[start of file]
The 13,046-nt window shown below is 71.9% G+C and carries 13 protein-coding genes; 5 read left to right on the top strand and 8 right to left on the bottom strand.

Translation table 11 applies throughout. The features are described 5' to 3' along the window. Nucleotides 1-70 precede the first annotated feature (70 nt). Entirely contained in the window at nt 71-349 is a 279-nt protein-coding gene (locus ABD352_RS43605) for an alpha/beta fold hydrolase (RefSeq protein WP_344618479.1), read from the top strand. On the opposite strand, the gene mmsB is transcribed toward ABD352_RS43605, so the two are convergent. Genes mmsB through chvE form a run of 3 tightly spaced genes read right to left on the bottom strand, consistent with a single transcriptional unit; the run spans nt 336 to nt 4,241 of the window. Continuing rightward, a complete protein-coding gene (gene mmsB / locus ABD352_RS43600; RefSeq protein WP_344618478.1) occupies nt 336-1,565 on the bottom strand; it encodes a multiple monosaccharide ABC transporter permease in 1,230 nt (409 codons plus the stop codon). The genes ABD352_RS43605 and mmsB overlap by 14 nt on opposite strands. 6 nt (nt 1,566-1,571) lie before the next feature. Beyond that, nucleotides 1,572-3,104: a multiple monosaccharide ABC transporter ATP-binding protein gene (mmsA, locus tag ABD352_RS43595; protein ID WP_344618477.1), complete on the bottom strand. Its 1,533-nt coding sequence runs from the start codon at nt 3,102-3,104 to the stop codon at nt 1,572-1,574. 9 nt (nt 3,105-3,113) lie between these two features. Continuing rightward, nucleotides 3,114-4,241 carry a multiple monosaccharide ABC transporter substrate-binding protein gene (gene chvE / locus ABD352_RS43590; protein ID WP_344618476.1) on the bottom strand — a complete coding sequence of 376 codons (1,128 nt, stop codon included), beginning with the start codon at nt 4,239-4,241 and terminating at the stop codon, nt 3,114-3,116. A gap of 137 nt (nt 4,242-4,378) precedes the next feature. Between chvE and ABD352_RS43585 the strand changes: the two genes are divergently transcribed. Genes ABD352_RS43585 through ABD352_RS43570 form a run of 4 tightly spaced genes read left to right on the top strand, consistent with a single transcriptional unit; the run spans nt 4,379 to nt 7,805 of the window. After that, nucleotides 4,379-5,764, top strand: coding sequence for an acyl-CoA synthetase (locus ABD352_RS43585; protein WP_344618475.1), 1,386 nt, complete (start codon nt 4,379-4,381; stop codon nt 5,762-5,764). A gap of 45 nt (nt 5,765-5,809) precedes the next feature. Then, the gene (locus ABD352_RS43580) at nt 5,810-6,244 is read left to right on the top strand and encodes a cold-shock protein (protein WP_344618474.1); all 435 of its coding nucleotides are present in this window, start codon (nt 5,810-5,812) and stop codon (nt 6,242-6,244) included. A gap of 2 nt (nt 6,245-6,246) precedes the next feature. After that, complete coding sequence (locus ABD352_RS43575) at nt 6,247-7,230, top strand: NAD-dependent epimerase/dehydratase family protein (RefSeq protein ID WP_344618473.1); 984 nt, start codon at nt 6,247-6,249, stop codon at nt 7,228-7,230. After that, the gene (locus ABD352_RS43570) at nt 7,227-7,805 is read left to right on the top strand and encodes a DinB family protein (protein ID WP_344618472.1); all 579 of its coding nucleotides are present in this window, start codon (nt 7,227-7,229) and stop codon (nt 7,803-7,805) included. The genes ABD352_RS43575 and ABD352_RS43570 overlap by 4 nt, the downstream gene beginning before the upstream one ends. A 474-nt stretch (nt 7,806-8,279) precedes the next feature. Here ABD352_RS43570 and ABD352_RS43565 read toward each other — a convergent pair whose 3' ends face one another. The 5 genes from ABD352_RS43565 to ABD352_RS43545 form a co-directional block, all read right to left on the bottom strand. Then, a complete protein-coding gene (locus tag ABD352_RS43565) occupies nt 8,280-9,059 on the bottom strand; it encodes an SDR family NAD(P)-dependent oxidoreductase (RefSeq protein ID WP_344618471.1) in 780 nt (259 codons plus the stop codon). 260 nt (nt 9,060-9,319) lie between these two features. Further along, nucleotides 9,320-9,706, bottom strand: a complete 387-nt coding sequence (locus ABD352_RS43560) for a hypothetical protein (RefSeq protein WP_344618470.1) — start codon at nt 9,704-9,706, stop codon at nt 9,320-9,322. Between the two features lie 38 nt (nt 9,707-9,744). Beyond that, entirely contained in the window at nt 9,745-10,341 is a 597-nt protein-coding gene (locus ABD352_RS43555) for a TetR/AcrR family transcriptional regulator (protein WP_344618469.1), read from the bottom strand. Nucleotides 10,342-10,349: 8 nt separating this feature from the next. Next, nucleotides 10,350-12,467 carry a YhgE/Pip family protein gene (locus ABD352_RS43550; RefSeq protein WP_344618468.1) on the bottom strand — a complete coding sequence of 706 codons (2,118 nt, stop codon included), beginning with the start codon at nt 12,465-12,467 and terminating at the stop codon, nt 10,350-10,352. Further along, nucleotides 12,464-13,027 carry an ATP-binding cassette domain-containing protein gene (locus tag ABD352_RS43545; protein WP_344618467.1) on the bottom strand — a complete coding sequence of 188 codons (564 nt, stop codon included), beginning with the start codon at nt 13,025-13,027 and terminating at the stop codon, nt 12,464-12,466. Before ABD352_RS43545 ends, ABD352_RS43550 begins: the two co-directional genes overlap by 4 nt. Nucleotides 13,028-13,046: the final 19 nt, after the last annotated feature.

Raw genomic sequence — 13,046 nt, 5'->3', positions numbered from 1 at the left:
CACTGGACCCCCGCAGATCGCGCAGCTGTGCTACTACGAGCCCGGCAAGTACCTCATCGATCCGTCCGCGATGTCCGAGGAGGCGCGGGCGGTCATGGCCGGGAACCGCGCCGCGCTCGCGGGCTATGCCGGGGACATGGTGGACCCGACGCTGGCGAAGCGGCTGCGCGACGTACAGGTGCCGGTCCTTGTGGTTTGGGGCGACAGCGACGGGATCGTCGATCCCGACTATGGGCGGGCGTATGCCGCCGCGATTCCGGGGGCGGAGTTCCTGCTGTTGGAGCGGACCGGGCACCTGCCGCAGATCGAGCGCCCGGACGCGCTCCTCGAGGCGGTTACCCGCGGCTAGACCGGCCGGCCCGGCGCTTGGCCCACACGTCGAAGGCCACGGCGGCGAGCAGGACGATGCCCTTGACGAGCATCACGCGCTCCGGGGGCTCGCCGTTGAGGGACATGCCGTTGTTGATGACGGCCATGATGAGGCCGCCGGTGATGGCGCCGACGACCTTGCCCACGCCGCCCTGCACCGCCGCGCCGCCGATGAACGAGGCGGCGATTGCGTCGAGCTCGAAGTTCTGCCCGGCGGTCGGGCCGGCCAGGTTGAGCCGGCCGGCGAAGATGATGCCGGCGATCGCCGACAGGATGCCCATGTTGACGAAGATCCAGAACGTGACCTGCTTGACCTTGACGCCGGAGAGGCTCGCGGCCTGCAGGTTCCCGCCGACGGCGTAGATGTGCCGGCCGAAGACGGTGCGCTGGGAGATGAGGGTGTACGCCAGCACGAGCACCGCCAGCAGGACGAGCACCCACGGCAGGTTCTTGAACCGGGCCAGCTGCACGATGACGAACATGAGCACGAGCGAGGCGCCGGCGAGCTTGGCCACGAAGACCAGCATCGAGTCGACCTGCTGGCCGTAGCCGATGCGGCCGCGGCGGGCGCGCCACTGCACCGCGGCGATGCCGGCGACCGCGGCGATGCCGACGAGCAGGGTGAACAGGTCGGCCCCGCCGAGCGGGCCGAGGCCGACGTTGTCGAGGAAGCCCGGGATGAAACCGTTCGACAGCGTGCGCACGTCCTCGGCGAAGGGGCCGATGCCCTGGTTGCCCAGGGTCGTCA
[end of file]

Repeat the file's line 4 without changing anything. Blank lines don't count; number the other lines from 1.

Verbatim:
CACTGGACCCCCGCAGATCGCGCAGCTGTGCTACTACGAGCCCGGCAAGTACCTCATCGATCCGTCCGCGATGTCCGAGGAGGCGCGGGCGGTCATGGCCGGGAACCGCGCCGCGCTCGCGGGCTATGCCGGGGACATGGTGGACCCGACGCTGGCGAAGCGGCTGCGCGACGTACAGGTGCCGGTCCTTGTGGTTTGGGGCGACAGCGACGGGATCGTCGATCCCGACTATGGGCGGGCGTATGCCGCCGCGATTCCGGGGGCGGAGTTCCTGCTGTTGGAGCGGACCGGGCACCTGCCGCAGATCGAGCGCCCGGACGCGCTCCTCGAGGCGGTTACCCGCGGCTAGACCGGCCGGCCCGGCGCTTGGCCCACACGTCGAAGGCCACGGCGGCGAGCAGGACGATGCCCTTGACGAGCATCACGCGCTCCGGGGGCTCGCCGTTGAGGGACATGCCGTTGTTGATGACGGCCATGATGAGGCCGCCGGTGATGGCGCCGACGACCTTGCCCACGCCGCCCTGCACCGCCGCGCCGCCGATGAACGAGGCGGCGATTGCGTCGAGCTCGAAGTTCTGCCCGGCGGTCGGGCCGGCCAGGTTGAGCCGGCCGGCGAAGATGATGCCGGCGATCGCCGACAGGATGCCCATGTTGACGAAGATCCAGAACGTGACCTGCTTGACCTTGACGCCGGAGAGGCTCGCGGCCTGCAGGTTCCCGCCGACGGCGTAGATGTGCCGGCCGAAGACGGTGCGCTGGGAGATGAGGGTGTACGCCAGCACGAGCACCGCCAGCAGGACGAGCACCCACGGCAGGTTCTTGAACCGGGCCAGCTGCACGATGACGAACATGAGCACGAGCGAGGCGCCGGCGAGCTTGGCCACGAAGACCAGCATCGAGTCGACCTGCTGGCCGTAGCCGATGCGGCCGCGGCGGGCGCGCCACTGCACCGCGGCGATGCCGGCGACCGCGGCGATGCCGACGAGCAGGGTGAACAGGTCGGCCCCGCCGAGCGGGCCGAGGCCGACGTTGTCGAGGAAGCCCGGGATGAAACCGTTCGACAGCGTGCGCACGTCCTCGGCGAAGGGGCCGATGCCCTGGTTGCCCAGGGTCGTCA